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A 21-year struggle finally ends

With her resolve and peaceful resistance in the face of repression, Aung San Suu Kyi remains a beacon of hope for many in Myanmar after almost five decades of military rule.

world Updated: Nov 14, 2010 00:53 IST

With her resolve and peaceful resistance in the face of repression, Aung San Suu Kyi remains a beacon of hope for many in Myanmar after almost five decades of military rule.

So fearful are the generals of the Nobel Peace Prize winner's popularity that they have kept the 65-year-old locked up for 15 of the past 21 years.

While some see her as a figure from the past, no longer so relevant following the emergence of a new generation of pro-democracy activists, for her supporters she represents the best chance of a better future.

Little is known about what she plans to do if freed, apart from a desire to join Twitter to reach out to supporters worldwide, but few expect her to abandon her struggle.

"The commitment is still there," said Andrew Heyn, Britain's ambassador to Myanmar who met with her last year when she was allowed talks with Western diplomats. "She's well informed, she's committed, and the message I got when I spoke to her... this is a woman who wants to stay involved," he said.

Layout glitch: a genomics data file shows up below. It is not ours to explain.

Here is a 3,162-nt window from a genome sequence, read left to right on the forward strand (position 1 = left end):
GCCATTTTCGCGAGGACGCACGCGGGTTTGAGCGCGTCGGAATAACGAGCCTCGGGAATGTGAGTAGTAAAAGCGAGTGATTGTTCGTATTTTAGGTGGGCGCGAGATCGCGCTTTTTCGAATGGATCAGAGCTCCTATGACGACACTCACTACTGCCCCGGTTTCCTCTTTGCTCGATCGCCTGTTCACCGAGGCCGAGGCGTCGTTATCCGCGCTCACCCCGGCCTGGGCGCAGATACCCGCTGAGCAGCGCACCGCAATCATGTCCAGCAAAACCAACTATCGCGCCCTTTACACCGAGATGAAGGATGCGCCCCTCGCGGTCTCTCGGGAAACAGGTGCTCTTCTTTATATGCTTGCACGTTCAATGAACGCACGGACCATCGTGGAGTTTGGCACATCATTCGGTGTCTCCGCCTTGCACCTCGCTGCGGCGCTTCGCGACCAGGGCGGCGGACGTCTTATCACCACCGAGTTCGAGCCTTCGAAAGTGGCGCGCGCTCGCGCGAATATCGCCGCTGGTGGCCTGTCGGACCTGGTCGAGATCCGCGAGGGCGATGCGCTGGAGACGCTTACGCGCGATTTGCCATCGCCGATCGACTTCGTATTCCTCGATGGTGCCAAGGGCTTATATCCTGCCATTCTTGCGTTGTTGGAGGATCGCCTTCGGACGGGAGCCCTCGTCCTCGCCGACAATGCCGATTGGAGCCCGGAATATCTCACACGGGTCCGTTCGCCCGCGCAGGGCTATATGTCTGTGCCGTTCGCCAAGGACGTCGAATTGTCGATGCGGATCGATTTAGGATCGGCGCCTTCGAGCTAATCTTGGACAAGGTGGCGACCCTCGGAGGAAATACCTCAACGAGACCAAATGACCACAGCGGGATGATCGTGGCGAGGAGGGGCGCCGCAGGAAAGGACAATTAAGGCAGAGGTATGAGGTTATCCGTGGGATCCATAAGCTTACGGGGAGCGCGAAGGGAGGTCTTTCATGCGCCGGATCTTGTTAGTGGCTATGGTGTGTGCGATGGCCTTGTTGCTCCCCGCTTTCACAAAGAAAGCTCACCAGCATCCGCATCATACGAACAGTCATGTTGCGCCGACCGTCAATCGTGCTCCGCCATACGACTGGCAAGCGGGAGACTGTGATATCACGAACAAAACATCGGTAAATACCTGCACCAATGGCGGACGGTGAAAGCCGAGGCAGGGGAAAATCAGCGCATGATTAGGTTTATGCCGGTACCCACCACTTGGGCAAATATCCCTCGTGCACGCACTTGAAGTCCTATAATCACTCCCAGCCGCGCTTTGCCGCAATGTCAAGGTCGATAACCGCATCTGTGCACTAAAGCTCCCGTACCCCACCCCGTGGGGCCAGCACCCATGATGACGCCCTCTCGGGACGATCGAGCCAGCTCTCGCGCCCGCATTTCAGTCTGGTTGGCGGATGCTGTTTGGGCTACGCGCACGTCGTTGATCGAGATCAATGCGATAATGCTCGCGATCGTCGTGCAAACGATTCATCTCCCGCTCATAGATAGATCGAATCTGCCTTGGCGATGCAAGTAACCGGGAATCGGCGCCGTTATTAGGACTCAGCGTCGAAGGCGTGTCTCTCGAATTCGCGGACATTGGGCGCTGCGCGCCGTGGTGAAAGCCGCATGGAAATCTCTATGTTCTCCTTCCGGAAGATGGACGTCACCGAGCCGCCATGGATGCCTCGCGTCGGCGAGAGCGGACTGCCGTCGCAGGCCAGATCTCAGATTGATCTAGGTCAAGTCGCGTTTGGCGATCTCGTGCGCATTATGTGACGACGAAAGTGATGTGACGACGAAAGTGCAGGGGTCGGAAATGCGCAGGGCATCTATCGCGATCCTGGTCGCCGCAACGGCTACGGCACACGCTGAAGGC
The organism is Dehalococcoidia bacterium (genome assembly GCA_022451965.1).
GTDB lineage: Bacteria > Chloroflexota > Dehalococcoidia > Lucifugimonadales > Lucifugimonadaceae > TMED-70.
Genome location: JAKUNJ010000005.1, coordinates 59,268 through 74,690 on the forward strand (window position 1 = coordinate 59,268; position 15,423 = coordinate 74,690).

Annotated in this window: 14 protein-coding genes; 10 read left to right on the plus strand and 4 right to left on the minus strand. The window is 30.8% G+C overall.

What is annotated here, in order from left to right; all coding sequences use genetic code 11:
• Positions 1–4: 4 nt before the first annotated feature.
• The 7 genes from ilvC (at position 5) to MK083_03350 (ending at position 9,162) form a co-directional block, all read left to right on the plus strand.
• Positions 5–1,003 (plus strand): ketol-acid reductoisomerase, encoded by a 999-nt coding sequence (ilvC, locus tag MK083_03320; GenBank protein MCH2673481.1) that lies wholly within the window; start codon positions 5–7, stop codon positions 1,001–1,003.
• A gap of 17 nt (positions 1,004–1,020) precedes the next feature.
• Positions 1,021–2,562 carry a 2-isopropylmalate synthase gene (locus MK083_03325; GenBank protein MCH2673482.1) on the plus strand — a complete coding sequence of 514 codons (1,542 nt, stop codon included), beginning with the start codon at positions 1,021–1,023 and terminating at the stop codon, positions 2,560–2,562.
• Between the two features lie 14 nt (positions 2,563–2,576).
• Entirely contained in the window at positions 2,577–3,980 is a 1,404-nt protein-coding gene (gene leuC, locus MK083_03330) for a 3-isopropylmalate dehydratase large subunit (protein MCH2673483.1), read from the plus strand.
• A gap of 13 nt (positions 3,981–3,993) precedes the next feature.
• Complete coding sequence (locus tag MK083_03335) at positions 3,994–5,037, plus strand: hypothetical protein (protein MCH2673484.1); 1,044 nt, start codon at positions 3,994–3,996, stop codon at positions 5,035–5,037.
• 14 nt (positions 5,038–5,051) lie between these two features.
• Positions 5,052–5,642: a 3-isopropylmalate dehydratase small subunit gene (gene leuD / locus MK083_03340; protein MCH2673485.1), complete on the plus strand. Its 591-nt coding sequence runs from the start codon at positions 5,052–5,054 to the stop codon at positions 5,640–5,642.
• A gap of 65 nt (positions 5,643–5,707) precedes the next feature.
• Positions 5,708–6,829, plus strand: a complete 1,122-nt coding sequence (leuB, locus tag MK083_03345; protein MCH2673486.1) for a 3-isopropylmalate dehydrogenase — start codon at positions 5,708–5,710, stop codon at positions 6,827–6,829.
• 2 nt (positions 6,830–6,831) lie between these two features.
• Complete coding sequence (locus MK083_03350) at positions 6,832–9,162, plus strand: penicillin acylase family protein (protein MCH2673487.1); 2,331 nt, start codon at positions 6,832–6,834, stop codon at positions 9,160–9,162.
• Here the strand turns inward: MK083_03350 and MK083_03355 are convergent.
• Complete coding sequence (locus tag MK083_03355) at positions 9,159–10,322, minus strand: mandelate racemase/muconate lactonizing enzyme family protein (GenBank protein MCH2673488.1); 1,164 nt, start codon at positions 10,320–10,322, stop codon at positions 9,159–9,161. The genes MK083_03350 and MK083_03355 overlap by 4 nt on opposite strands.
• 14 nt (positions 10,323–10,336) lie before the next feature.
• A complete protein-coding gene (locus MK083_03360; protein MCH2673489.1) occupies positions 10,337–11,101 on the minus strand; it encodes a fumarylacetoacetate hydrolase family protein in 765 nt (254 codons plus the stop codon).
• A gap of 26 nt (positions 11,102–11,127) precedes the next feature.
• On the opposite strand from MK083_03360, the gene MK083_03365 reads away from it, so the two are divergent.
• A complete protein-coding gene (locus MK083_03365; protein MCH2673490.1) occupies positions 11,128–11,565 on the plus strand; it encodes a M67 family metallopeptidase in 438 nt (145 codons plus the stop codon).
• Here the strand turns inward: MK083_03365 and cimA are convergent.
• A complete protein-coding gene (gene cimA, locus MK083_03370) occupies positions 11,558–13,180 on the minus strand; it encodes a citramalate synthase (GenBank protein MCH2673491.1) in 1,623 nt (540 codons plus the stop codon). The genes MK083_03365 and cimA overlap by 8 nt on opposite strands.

Suu Kyi swept the National League for Democracy to a landslide election win in 1990, but the regime never accepted the result.

Her party boycotted the nation's first election in 20 years, held on November 7. The move left the opposition divided and attention is now on whether Suu Kyi can unite it again.

Suu Kyi entered Myanmar's political arena at a relatively late stage, after spending much of her life abroad in India and then Britain. She returned to Yangon in 1988 to nurse her sick mother, as protests erupted against the military.

Suu Kyi was quick to take on a leading role in the pro-democracy movement. Alarmed by the support she commanded, the generals ordered her first stint of house arrest in 1989.

Her many years in detention have seen her live a spartan existence of early meditation, spy novels and rare chocolate treats.

Her struggle has also come at a high personal cost: her husband, British academic Michael Aris, died in 1999, and in the final stages of his battle with cancer the junta refused him a visa to see his wife. Suu Kyi refused to leave Myanmar to see him, certain she would never have been allowed to return. She has not seen her two sons for about a decade and has never met her grandchildren.